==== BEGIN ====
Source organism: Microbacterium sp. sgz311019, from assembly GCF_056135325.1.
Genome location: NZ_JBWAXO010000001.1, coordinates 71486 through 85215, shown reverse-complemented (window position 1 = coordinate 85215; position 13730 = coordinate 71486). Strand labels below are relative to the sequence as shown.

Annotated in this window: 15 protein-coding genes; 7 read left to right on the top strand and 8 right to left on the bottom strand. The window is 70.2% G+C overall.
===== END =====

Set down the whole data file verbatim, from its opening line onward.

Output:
Source organism: Microbacterium sp. sgz311019, from assembly GCF_056135325.1.
Genome location: NZ_JBWAXO010000001.1, coordinates 71486 through 85215, shown reverse-complemented (window position 1 = coordinate 85215; position 13730 = coordinate 71486). Strand labels below are relative to the sequence as shown.

Annotated in this window: 15 protein-coding genes; 7 read left to right on the top strand and 8 right to left on the bottom strand. The window is 70.2% G+C overall.